This kind of forced spiritual downtime also means I am pushed to refocus on more mundane things, such as career and education, which, to me, are holy in their own right.  It also has moved me into recognizing everyday situations where I can bring my spirituality closer to me.  I prayed to my Ancestors during lunch breaks at work.  I hailed landvaettir at the local college either by saying a short prayer or giving a small salute or something similar as I passed them.  I teach my son and others to honor the Gods, spirits, and Ancestors as I can, and raise him with this path as best I can.  I do nightly prayers, make offerings, and write poetry.  I listen to people when they need help, and live in frith as best as I can.  For every time I screw up, I try to do better.  I’m not the best, not close, but I do as best I can.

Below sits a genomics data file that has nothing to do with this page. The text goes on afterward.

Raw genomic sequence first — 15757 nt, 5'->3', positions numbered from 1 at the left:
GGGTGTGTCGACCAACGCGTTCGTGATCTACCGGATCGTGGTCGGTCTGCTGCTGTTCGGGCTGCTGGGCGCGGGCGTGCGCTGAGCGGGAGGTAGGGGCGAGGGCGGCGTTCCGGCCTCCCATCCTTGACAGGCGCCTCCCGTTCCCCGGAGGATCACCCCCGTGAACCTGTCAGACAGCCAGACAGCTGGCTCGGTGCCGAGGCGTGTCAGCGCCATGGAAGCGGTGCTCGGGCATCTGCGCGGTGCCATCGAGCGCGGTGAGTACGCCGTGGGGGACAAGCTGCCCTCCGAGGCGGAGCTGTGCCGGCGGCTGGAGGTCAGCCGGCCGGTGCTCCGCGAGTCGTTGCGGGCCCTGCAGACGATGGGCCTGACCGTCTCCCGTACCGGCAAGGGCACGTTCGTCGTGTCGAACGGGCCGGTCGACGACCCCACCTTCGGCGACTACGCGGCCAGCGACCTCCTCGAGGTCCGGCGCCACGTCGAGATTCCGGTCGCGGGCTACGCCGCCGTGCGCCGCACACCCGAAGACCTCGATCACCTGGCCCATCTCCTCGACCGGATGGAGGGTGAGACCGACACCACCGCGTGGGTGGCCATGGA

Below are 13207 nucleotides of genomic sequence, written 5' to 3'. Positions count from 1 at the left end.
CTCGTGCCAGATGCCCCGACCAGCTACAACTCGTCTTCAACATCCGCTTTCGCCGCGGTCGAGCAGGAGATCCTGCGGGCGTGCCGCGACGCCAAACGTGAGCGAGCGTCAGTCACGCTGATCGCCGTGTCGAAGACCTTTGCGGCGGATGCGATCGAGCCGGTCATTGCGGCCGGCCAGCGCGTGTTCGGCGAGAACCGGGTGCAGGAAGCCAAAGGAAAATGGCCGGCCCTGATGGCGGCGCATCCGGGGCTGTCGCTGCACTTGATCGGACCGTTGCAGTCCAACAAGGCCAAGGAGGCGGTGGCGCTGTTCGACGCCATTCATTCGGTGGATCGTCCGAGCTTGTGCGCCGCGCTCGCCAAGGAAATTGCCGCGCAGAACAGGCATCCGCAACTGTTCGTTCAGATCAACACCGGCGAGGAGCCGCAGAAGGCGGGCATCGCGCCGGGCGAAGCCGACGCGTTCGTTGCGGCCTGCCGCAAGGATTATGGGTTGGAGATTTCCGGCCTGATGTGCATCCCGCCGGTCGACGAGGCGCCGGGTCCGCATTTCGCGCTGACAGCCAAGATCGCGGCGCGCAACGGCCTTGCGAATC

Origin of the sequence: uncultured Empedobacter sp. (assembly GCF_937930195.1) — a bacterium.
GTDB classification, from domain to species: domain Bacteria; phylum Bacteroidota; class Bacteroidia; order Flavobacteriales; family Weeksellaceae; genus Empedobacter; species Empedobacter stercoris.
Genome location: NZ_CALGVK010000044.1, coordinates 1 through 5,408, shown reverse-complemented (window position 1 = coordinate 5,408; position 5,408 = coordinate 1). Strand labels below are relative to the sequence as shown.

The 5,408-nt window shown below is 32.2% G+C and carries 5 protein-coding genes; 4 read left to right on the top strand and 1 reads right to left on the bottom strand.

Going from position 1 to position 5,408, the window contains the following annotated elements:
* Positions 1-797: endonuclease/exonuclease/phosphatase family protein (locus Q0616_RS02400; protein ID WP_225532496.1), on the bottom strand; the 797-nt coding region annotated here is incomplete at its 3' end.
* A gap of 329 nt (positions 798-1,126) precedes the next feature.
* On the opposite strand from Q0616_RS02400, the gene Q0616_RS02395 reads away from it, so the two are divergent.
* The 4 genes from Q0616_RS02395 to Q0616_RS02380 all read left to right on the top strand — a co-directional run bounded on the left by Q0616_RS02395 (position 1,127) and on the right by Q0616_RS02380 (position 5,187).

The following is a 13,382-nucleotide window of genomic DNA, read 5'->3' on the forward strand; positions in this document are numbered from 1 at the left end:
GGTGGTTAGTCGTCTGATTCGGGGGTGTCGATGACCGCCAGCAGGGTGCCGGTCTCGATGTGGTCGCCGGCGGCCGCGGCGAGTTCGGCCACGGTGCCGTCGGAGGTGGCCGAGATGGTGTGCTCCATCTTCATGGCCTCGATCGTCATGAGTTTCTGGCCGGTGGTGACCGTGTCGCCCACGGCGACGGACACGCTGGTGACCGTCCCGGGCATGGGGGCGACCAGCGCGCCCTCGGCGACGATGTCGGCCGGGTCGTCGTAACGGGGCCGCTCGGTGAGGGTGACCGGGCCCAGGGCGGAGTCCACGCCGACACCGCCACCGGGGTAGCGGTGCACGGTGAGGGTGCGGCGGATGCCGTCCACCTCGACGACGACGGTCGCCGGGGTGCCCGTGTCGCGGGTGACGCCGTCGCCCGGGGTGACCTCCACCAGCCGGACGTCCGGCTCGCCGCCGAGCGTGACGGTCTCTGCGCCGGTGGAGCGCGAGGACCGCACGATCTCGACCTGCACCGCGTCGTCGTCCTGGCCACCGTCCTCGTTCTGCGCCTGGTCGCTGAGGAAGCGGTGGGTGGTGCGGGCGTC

Asking more than my best is not something I have heard from my Gods, Ancestors or spirits; that is something I have put on myself.  I am not saying I should not strive to be better; quite the opposite.  That said, expecting more than what I can give is foolish, and overtaxing myself with trying ‘do more’ or anxiety or guilt takes away from those things the Gods already have in front of me.  I would not expect my son to read at a vastly higher level than he can.  Would I want him to?  Yes.  However, that expectation is unrealistic, and if I put that on him, it may turn him off from reading entirely or just burn him out.  So too, with my spiritual work.  Sometimes the Gods are simply saying “you have enough on your plate” and I need to accept that.